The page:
Blue False Indigo

18 05 2014

Although it wasn’t identified with a plant marker at Green Spring Gardens, I’m pretty sure this is a Blue False Indigo (Baptisia australis). This herbaceous perennial in the pea family grows 3-4 feet tall and features purple, lupine-like flowers blooming in spring. Its common name refers to the use of this plant by early Americans as a (lesser) substitute for true Indigo in making blue dyes.

© Cindy Dyer. All rights reserved.

Baptisia 1

 

Advertisements




Japanese Lantern

6 08 2013

Japanese Lantern (Physalis alkekengi), also called Chinese Lantern, Bladder cherry and Winter cherry; an herbaceous perennial

© Cindy Dyer. All rights reserved.

Japanese Lantern 2Japanese Latern 1





After the rain…

24 06 2013

Raindrops on Lady’s Mantle (Alchemilla vulgaris) leaves, Green Spring Gardens

© Cindy Dyer. All rights reserved.

Raindrops on Ladys Mantle





Foxglove

20 05 2013

Foxglove (Digitalis), photographed at Green Spring Gardens

© Cindy Dyer. All rights reserved.

Foxglove

I was aware that Foxglove is highly poisonous, but wanted to do some further research. I found a fascinating reference to Van Gogh’s paintings and his possible use of digitalis therapy during his “yellow period.” Here’s what I found on wikipedia on the subject:

The entire plant is toxic (including the roots and seeds). Mortality is rare, but case reports do exist. Most plant exposures occur in children younger than six years and are usually unintentional and without associated significant toxicity. More serious toxicity occurs with intentional ingestions by adolescents and adults. Early symptoms of ingestion include nausea, vomiting, diarrhoea, abdominal pain, wild hallucinations, delirium, and severe headache. Depending on the severity of the toxicosis, the victim may later suffer irregular and slow pulse, tremors, various cerebral disturbances, especially of a visual nature (unusual colour visions (see xanthopsia) with objects appearing yellowish to green, and blue halos around lights), convulsions, and deadly disturbances of the heart. Vincent van Gogh‘s “Yellow Period” may have been influenced by digitalis therapy which, at the time, was thought to control seizures. As noted above, other oculotoxic effects of digitalis include generalized blurry vision, as well as seeing a “halo” around each point of light. The latter effect can be seen in van Gogh’s Starry Night. Van Gogh’s digitalis use is strongly suggested by multiple self portraits that include the foxglove plant.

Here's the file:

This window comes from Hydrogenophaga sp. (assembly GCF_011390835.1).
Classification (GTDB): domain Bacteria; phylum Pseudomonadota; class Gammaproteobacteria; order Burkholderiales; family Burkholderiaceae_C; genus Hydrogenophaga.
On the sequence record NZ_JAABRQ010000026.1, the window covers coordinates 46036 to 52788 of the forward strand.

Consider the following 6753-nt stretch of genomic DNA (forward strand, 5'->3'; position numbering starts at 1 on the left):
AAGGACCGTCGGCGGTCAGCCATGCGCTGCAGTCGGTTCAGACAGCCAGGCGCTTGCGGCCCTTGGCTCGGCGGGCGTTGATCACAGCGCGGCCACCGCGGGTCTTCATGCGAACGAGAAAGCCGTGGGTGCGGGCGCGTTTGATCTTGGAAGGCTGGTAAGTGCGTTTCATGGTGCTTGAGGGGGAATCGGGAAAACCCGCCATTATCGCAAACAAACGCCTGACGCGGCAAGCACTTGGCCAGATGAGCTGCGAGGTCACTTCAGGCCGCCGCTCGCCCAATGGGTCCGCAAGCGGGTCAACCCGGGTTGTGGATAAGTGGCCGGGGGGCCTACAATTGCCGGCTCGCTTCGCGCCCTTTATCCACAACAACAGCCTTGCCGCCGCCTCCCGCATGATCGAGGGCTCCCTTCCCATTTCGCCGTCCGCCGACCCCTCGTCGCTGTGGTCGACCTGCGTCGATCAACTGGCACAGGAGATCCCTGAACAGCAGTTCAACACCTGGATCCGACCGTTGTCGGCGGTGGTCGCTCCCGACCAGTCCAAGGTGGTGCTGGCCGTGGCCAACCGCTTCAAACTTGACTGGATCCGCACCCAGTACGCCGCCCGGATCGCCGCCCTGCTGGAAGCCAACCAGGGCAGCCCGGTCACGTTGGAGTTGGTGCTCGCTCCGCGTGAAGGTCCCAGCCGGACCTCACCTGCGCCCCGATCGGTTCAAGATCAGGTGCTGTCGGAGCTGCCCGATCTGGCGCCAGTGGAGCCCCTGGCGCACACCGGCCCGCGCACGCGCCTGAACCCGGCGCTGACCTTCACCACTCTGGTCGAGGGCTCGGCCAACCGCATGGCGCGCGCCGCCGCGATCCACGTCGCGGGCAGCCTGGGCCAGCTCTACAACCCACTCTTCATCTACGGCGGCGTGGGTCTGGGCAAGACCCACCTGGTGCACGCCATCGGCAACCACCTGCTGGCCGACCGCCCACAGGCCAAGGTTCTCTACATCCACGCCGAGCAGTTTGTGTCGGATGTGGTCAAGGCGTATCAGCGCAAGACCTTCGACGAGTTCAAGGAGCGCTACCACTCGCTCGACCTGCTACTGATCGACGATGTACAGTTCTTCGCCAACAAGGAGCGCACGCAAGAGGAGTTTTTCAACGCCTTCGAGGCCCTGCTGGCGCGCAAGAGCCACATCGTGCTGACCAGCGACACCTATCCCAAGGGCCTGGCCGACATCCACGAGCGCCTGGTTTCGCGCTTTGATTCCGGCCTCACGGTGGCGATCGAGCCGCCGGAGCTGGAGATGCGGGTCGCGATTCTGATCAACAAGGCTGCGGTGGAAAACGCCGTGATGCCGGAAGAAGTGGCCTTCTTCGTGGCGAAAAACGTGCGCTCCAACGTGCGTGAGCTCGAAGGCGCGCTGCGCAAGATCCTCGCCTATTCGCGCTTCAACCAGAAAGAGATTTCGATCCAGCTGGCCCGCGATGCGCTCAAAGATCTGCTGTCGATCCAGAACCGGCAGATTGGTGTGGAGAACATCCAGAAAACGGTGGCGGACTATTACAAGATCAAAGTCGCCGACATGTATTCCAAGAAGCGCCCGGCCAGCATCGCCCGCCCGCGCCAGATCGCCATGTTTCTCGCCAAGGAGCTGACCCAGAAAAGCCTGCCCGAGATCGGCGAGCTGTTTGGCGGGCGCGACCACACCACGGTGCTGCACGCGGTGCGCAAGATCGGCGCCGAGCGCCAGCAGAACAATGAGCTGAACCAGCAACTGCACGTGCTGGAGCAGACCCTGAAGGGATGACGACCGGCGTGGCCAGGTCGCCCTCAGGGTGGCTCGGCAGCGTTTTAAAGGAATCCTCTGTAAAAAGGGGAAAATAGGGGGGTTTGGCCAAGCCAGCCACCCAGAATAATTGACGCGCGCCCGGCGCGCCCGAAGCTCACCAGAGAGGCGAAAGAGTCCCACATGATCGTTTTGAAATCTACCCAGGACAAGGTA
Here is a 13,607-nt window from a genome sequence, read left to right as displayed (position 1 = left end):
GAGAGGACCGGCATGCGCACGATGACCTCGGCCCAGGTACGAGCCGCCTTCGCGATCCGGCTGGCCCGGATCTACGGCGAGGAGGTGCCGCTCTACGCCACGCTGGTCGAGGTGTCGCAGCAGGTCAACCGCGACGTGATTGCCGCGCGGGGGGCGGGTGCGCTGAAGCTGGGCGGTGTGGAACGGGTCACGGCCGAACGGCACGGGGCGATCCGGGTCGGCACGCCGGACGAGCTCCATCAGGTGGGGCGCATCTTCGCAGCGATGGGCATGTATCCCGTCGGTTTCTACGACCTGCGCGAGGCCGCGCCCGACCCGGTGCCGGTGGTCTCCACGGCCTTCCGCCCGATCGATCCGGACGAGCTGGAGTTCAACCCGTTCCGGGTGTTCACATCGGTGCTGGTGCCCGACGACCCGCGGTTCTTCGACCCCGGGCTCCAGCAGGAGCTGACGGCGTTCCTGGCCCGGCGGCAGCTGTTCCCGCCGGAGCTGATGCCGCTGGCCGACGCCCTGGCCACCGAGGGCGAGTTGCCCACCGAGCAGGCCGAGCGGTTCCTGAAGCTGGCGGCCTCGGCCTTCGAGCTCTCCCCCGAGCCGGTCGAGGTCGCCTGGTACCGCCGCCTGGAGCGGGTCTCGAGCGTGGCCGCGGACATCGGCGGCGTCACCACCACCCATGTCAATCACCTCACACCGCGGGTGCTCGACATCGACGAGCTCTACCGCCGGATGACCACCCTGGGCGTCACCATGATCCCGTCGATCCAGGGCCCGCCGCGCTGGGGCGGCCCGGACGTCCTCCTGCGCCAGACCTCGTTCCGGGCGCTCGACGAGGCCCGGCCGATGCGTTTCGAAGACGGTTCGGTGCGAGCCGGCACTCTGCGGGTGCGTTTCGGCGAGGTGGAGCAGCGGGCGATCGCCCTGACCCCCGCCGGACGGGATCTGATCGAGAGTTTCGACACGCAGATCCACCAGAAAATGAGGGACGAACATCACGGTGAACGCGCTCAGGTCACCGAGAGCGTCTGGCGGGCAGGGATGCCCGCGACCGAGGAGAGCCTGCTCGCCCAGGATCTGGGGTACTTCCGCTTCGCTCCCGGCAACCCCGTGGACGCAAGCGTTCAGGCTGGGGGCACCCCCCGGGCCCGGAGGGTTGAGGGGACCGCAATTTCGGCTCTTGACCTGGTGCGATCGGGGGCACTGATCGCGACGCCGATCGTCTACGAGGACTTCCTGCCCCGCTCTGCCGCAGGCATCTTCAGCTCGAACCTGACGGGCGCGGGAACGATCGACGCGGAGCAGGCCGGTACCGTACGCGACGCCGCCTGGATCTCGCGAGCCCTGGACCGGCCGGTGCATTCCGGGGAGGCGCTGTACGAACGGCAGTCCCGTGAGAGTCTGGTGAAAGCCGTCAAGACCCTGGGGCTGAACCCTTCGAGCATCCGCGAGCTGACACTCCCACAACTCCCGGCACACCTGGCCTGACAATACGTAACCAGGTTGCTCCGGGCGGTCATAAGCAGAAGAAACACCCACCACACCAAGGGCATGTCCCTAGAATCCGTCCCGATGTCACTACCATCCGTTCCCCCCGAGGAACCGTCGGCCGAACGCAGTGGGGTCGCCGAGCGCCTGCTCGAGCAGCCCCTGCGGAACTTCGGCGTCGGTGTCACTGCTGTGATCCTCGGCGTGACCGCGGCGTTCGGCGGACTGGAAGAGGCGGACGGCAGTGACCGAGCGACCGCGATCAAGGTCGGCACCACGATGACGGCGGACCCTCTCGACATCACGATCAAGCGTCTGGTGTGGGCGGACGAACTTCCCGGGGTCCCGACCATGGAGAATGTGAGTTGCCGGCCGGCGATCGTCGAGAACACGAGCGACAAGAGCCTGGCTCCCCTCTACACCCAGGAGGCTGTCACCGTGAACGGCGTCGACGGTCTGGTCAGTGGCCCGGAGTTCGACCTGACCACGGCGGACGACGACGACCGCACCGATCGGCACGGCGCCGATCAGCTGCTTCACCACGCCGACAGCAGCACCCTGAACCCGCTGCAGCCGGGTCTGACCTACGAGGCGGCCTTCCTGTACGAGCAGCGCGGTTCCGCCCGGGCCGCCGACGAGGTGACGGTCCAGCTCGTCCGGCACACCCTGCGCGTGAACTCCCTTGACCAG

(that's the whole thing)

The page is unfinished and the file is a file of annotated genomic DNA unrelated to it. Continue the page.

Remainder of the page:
_____________

SIDEBAR: I initially majored in fine art (painting) in college before switching to graphic design. I don’t regret that decision as my education and experience has afforded me a fulfilling career in design. Through the years, when I have attempted to return to painting, I have found it difficult to get traction and to find my “style.” I prefer painting loose and sketchy, using lots of paint. I also don’t want to copy work as I did when I was learning to paint all those years ago. As a photographer who continually strives for sharp focus in my images, it can be hard to loosen up when I return to the canvas. Despite this struggle, I don’t think I’ll be partaking of foxglove as Van Gogh did!

Earlier this year, I wrote about what I call “the painting years.” You can read those postings below:

https://cindydyer.wordpress.com/2011/12/29/the-painting-years-first-florals/

https://cindydyer.wordpress.com/2011/12/31/the-painting-years-texas-bluebonnets/

https://cindydyer.wordpress.com/2011/12/30/the-painting-years-apple-harvest/

https://cindydyer.wordpress.com/2011/12/30/the-painting-years-landscape-with-deer/

 

 





Monarch Butterfly on Egyptian Star Flowers

17 10 2011

Egyptian Star Flower (Pentas lanceolata) is a fall-blooming herbaceous perennial that is treated as an annual in my Zone 7 area. The cluster of buds open into small (1/2 inch at most) star-shaped flowers that are irresistible to butterflies and bees. Photographed at Green Spring Gardens

© Cindy Dyer. All rights reserved.





Blooming in my garden: Italian Bugloss

24 05 2011

Herbaceous perennial Anchusa azurea ‘Loddon Royalist’, from the Boraginaceae family; common names: Italian bugloss and Italian Alkanet. It is called “agoglossos” in Crete, where the locals eat the tender stems boiled, steamed or fried. Blue flowers resembling forget-me-nots bloom from May through June on three foot stalks in zones 3-8. This plant prefers full sun, although it’s in partial shade in my front yard garden and is still blooming profusely!

© Cindy Dyer. All rights reserved.






Foxglove (Digitalis)

19 05 2011

As a biennial, Foxglove plants will only flower every other year. Biennials need more than one season to complete their growing and seed-producing cycle.

This plant is as poisonous as it is beautiful. The entire plant is toxic (roots, sap, flowers, seeds and leaves). The leaves of the upper stem are particularly potent—just a nibble is enough to cause death. I read that some people have been poisoned simply from inhaling the spores exuded by the seed pods that form in the fall. As much as I love the stately blooms, I wouldn’t plant it in my garden. It’s highly toxic to people and pets—and just brushing up against it can cause hives. Yes, many plants have some level of toxicity—but this is one that you really need to learn more about. I’m happy to just photograph it in public gardens (and keep my distance)!

Learn more about this plant, including details on its toxicity, here. Photographed at Green Spring Gardens in Alexandria, Virginia

© Cindy Dyer. All rights reserved.